Assistant Professor of Public Health Supriya Misra published an article titled “Systematic Review of Cultural Aspects of Stigma and Mental Illness among Racial and Ethnic Minority Groups in the United States: Implications for Interventions” in the American Journal of Community Psychology in April. Misra and co-authors write, “We conducted a systematic review to identify empirical studies on cultural aspects of mental illness stigma (public, structural, affiliative, self) among three racial and ethnic minority groups (Asian Americans, Black Americans, Latinx Americans) from 1990 to 2019, yielding 97 articles. Stigma tended to be higher among the racial and ethnic minority groups than White comparison groups. Stigma has similar and unique cultural aspects across the three racial and ethnic minority groups. Four major cultural themes emerged: 1) service barriers including access and quality, 2) family experiences including concealment for family's sake, fear of being a burden, and stigma extending to family, 3) lack of knowledge about mental illness and specific cultural beliefs, and 4) negative emotional responses and coping. We conclude that these cultural insights can inform contextual change at the health systems and community levels to reduce stigma, and empowerment at the interpersonal and individual levels to resist stigma.”


Nesbit publishes research on professionalism among physical therapy students

Assistant Professor of Physical Therapy Casey Nesbit and UCSF colleague Amber Fitzsimmons published “Grappling with professionalism: a contextual approach to a shifting concept” in the Journal of Physical Therapy Education in June. The purpose of the study was to examine the data gathered from professionalism rubrics from one cohort of students over three years and to identify the implications of these findings for the UCSF/SFSU Graduate Program in Physical Therapy.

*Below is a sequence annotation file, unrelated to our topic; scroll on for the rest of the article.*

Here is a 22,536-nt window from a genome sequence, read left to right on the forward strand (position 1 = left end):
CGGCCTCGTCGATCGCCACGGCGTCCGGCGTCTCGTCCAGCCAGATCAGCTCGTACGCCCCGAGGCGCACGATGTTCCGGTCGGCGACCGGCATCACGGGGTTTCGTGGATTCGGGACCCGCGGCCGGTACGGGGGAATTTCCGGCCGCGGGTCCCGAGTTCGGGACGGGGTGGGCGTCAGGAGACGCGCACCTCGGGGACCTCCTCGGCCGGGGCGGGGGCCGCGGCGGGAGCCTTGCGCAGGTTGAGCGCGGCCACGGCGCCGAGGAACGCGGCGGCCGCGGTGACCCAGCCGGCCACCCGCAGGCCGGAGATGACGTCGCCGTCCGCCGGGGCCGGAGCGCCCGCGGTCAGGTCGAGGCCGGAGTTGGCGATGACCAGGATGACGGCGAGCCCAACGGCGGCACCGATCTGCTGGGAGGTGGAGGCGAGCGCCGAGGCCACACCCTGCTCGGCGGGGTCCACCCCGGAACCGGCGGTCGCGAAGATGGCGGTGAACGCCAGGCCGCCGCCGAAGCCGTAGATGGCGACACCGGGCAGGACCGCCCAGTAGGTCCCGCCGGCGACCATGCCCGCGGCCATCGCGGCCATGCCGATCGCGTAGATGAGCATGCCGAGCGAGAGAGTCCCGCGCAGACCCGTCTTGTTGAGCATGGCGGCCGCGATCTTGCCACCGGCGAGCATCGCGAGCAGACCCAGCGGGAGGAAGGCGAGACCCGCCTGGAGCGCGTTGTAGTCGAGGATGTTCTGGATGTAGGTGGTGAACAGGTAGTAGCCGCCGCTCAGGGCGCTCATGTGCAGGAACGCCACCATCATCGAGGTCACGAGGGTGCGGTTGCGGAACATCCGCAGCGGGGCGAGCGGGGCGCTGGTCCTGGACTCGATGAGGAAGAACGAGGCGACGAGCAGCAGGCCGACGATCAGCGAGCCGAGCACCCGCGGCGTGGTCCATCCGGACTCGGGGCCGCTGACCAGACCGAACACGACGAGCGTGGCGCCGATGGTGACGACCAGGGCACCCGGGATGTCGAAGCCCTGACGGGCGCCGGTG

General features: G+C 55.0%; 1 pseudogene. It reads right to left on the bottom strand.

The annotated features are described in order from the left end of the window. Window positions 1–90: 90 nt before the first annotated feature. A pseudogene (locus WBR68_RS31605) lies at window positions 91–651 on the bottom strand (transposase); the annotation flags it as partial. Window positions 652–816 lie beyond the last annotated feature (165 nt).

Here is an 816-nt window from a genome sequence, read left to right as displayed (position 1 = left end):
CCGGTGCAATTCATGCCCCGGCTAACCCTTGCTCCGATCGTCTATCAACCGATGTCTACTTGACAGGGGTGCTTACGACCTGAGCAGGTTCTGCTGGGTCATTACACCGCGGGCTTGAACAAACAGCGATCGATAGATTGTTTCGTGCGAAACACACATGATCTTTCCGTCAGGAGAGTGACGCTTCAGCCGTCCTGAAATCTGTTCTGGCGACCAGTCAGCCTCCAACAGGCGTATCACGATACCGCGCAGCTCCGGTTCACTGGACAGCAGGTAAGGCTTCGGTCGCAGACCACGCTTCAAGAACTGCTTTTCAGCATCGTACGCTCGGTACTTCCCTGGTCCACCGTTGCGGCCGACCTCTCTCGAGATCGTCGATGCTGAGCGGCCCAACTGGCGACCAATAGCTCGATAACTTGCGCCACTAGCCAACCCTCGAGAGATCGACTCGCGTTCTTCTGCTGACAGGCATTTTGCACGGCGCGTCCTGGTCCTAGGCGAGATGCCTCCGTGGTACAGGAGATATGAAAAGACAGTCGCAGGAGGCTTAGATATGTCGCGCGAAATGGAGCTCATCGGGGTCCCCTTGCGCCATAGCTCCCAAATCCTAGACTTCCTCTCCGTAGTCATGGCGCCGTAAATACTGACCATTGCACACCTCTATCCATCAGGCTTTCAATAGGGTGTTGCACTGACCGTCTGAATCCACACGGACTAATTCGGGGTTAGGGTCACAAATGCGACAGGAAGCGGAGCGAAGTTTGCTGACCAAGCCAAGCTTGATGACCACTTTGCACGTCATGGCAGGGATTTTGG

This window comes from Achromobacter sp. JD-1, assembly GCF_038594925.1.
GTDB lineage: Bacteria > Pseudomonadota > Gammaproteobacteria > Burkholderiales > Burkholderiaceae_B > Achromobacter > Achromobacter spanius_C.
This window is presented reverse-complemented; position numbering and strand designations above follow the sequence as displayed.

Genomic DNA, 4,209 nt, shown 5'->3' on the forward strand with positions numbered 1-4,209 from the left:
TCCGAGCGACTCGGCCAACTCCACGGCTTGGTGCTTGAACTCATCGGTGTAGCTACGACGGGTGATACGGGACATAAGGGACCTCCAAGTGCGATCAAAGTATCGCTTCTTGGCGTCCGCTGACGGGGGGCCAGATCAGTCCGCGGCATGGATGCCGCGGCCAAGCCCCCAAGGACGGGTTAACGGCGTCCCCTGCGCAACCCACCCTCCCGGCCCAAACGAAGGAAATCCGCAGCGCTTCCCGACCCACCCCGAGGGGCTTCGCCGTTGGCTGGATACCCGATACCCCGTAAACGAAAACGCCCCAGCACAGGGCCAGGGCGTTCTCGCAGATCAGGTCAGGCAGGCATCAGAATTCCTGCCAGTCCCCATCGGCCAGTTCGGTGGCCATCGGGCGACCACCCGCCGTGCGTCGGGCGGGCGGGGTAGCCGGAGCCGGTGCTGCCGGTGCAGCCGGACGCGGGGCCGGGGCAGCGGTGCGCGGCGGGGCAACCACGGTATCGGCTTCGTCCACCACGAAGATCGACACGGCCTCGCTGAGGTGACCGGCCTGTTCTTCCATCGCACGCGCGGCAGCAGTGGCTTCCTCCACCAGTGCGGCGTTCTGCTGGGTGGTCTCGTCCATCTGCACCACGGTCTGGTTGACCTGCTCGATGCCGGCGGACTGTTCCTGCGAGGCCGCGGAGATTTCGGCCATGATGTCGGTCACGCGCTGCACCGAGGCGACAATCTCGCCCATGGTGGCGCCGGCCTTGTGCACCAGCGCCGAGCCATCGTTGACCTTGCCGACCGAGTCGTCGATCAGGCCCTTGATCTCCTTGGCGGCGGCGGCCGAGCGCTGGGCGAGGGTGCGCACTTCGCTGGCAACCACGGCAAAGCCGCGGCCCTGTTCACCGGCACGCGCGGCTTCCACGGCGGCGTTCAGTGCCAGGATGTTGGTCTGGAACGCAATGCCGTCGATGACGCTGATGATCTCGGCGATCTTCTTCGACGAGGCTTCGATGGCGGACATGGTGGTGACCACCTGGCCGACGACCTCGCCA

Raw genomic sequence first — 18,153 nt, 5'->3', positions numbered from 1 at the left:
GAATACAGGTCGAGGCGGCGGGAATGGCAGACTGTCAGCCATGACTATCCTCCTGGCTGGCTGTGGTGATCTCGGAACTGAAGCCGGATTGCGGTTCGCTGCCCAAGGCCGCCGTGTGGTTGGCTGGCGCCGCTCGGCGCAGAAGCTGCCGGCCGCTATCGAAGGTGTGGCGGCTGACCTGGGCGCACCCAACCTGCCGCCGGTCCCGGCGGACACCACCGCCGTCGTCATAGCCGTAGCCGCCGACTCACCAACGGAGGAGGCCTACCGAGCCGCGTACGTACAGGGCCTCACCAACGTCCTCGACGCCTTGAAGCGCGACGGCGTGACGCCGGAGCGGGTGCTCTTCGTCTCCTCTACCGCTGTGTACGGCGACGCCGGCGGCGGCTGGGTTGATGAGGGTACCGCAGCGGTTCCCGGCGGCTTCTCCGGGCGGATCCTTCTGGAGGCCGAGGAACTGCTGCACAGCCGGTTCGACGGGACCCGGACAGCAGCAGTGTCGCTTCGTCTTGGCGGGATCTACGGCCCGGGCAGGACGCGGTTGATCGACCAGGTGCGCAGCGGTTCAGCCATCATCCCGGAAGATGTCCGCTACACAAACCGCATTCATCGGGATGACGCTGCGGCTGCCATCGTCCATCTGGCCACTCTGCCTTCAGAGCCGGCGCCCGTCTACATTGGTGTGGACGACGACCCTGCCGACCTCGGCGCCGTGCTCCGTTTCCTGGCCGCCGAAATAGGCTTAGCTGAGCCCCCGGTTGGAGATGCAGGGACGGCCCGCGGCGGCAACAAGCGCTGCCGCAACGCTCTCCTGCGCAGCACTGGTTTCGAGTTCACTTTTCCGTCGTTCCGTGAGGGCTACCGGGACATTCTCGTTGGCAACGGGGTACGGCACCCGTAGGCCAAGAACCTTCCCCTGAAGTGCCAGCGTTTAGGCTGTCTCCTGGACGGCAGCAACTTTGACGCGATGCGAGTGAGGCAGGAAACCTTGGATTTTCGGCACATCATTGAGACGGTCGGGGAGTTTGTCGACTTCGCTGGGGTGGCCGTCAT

Peper, Yang publish publish article on Zoom fatigue

Erik Peper, professor in the Department of Recreation, Parks & Tourism and the Institute for Holistic Health Studies, and former student Amber Yang published an article titled “Beyond Zoom Fatigue: Re-energize Yourself and Improve Learning” in Academia Letters. The authors write, “To increase students’ subjective energy, attention, and involvement and enhance learning in front of screens, we observed that when students were instructed to intentionally provide facial and body responses while attending Zoom classes, they report a significant increase in energy level, attention and involvement (p<0.002) as compared just sitting normally in class. By shifting from passively watching to actively participating, they reported that their learning was enhanced.”


Rebanal, Sanchez-Vaznaugh examine state and federal nutrition policies and obesity among Pacific Islander, American Indian and Filipino children

Assistant Professor of Public Health David Rebanal and Professor of Public Health Emma Sanchez-Vaznaugh (both affliated with Health Equity Institute), along with colleagues from J. Hopkins and Drexel Universities, published a paper in the May 24 issue of PLOS Medicine. The paper, titled “California and federal school nutrition policies and obesity among children of Pacific Islander, American Indian/Alaska Native, and Filipino origins: Interrupted time series analysis,” is the first study to examine associations of the state and federal school nutrition policies with overweight/obesity specifically focusing on Pacific Islander, American Indian and Filipino children in the U.S. and the policy associations with racial/ethnic obesity disparities. The study provides evidence to support favorable associations of the school nutrition policies with overweight/obesity prevalence trends among these subgroups and their white peers; however large disparities in obesity remain.